By Toby Zinman

For the Inquirer


Before there was Stonewall, before there was Act Up, there was the Mattachine Society, the first gay rights organization in the United States.  Mauckingbird Theatre Company, dedicated to gay-themed theater, presents The Temperamentals by Jon Marans, about the founding of this organization. This is a history play, meant to inform and inspire. Which it does, sort of. 

It’s the bad old days of the late 1940s and early 1950s in Los Angeles, when homosexuals were all closeted and when the House UnAmerican Activities Committee was frantically pursuing communists or possible communists.  Homosexual communists had better be married and wearing a suit and tie if they wanted to survive.

Harry Hay (Matt Tallman), married with children and an ardent Communist as well as a gay man with a lover who turns out to be the clothing designer Rudi Gernreich (John Jarboe), a sexy Viennese Jew who had escaped the Nazis—both as  Jew and as a homosexual-- join forces with three other men, Chuck Rowland (Mike Dees) and Bob Hull(Doug Greene) and Dale Jennings (Carl Granieri).  The five of them, all political radicals, will found the Mattachine Society. 

Brief google moment: “Mattachine” was the name of a French medieval masque group who parodied the follies of royalty, an explanation nearly unintelligible as presented in this play. This  play’s title, “Temperamentals,” was a code name for “homosexuals,” assumed but unexplained in the play.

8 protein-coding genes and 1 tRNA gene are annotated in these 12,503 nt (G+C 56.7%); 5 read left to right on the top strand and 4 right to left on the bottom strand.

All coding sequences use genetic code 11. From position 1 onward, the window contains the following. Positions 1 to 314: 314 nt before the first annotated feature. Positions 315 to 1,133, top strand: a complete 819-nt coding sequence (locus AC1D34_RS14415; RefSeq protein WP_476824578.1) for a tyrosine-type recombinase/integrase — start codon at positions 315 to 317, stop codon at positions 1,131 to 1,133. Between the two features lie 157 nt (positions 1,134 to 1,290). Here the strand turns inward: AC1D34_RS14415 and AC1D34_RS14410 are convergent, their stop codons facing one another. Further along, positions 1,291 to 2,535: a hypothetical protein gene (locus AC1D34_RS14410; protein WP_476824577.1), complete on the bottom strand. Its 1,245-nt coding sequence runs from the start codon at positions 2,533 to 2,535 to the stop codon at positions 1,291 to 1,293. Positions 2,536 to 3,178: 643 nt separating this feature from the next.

Actually, quite a lot is unexplained or muddled in Morans’ script. Is the play is intended to inform people (like me) who knew nothing of this history? Is the play intended for a young, gay audience who needs to know their legacy from the people who risked so much to gain them their civil rights? Is the play intended as a comment on the current right-wing attack on those civil rights?

It’s not enough for history to provide the facts; the playwright has to provide the plot and the characters (here entirely underdeveloped or, especially in the case of Harry Hay, incoherent); the director has to provide the atmosphere and the tone. Under the dual direction of Peter Reynolds and Brandon McShaffrey, the play veers from solemn sermonizing to sniggering winks and nudges, from odd bedroom scenes to complicated courtroom showdowns, from complaining about bad boyfriends to sappy declarations of loyalty, from understanding mothers to outraged wives.

The Temperamentals is full of interesting glimpses of an important story that never fully emerges.


Mauckingbird Theatre Co. The Skybox at the Adrienne, 3020 Sansom St. Through April 29. Tickets $15-25. Information: 215-923-8909 or

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